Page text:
RBS to face sanctions over IT meltdown in 2012
The head of Ulster Bank has told a Stormont committee that the financial regulator intends to sanction the bank's parent company RBS over a 2012 IT meltdown.
Thousands of customers were affected.
The Financial Conduct Authority (FCA) has been investigating the problem that locked many RBS, NatWest and Ulster Bank customers out of their accounts.
The FCA has the power to impose an unlimited fine.
Ulster Bank's Jim Brown told the enterprise committee that the regulator has completed its investigation.
He added that discussions were continuing between the bank and the FCA about the nature of the sanction.
He said RBS was committed to publishing the findings of its own investigation into the IT issue once the regulatory process was completed.
The meltdown was caused by a computer failure in the overnight processing of account information.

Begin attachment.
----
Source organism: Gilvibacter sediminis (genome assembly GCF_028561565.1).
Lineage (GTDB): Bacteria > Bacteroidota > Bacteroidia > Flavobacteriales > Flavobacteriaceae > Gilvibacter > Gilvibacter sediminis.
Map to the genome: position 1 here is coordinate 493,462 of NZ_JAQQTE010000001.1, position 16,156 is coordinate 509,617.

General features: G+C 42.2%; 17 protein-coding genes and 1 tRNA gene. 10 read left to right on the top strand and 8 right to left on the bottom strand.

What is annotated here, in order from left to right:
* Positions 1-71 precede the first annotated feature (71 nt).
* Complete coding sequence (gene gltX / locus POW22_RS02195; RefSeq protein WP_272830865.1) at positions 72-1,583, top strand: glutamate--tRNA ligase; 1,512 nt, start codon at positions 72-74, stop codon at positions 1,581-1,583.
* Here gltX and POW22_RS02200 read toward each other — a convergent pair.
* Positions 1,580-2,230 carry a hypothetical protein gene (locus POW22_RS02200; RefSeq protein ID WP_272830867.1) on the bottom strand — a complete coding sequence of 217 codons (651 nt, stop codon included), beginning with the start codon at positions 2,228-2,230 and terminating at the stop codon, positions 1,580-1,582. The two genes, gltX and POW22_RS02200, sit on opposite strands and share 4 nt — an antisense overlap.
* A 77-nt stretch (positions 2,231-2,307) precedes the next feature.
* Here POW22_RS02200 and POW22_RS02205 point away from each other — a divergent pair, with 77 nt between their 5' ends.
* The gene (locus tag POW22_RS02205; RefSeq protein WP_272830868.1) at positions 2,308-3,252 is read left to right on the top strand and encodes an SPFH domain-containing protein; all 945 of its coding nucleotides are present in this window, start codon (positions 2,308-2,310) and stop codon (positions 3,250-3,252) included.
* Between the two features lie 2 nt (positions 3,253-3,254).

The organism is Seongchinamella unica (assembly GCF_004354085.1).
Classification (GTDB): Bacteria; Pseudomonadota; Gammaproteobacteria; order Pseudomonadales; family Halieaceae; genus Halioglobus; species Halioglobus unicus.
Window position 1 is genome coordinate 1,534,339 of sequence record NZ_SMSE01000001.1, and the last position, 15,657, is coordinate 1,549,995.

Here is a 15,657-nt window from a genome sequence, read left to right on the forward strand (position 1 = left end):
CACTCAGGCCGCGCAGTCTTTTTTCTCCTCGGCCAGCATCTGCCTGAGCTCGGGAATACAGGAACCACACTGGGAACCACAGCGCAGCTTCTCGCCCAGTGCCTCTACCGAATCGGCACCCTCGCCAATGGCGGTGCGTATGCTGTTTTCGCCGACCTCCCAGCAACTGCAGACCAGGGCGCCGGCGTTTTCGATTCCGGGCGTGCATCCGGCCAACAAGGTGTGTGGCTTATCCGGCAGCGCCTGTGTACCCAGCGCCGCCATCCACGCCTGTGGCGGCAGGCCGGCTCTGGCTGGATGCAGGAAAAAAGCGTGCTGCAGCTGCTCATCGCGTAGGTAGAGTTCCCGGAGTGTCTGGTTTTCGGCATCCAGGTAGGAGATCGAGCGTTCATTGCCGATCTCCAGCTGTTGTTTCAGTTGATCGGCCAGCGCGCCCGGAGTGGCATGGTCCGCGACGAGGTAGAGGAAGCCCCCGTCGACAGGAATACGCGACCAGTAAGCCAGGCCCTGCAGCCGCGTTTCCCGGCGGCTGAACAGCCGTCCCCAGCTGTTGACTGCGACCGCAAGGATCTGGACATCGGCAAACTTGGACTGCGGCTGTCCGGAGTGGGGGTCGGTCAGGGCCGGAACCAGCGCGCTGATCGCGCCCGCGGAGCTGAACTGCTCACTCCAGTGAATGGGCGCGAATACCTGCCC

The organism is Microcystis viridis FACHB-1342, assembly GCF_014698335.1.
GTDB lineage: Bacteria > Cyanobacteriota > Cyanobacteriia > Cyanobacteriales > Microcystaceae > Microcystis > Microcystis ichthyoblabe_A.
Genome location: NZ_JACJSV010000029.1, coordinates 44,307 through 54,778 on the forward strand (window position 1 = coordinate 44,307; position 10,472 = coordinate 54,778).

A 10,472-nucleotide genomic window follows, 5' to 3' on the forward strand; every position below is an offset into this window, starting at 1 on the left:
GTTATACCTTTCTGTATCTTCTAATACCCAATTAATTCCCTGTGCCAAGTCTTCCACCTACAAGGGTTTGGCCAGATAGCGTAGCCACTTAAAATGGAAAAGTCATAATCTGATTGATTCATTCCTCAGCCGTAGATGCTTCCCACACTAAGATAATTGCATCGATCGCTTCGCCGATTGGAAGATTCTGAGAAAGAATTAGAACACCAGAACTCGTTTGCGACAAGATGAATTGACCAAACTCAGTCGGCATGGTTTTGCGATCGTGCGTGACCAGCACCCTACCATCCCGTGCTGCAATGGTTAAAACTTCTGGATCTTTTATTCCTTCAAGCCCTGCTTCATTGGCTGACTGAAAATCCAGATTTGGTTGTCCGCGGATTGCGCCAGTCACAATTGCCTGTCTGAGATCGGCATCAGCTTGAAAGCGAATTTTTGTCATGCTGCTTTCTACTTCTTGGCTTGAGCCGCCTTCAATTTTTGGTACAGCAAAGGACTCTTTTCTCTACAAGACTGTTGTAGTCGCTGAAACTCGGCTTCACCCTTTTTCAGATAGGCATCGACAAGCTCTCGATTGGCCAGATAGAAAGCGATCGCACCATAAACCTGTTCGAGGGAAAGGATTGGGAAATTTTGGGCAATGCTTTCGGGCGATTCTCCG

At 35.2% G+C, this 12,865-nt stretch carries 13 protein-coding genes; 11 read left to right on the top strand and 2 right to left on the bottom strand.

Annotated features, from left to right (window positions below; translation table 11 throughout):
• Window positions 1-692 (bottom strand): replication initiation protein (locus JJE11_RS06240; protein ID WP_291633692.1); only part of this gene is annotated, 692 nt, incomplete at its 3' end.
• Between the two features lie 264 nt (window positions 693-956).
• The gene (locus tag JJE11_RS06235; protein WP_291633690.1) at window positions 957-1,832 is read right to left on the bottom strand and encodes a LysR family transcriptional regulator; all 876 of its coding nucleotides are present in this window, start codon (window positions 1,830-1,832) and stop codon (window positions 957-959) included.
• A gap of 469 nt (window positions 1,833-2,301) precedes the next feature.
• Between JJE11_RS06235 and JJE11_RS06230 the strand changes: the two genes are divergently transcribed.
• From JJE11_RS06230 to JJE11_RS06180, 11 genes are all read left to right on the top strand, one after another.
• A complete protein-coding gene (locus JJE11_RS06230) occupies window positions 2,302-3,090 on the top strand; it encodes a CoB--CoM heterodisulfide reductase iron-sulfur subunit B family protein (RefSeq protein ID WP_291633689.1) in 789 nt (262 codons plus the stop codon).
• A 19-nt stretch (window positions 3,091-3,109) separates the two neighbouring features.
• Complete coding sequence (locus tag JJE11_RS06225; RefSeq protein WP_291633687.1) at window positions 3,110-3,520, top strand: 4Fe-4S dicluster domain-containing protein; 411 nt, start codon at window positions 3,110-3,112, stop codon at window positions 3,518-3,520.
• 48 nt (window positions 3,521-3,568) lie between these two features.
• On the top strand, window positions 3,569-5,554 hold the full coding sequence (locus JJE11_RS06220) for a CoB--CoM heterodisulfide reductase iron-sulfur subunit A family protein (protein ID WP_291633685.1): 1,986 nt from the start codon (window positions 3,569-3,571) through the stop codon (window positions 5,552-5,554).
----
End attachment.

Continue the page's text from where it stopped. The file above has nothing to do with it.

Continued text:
Even though payments had been made - such as a business paying wages to staff - this did not show up on account balances.
In turn, this meant many customers could not make payments themselves, such as paying rent to their landlord.
The failure effectively caused a traffic jam in the system. It created a huge backlog in updating account balances which was not solved for some time.
Ulster Bank customers were among the worst affected, and their accounts were not back to normal for weeks.
The problems also had a knock-on effect for customers of other banks because payments they were expecting had not come through from RBS accounts.
The banking group apologised a number of times to the 16m customers affected and set up a system of emergency cash payments and late branch openings.
Ulster Bank paid out more than £18m in compensation to 300,000 people affected in Northern Ireland.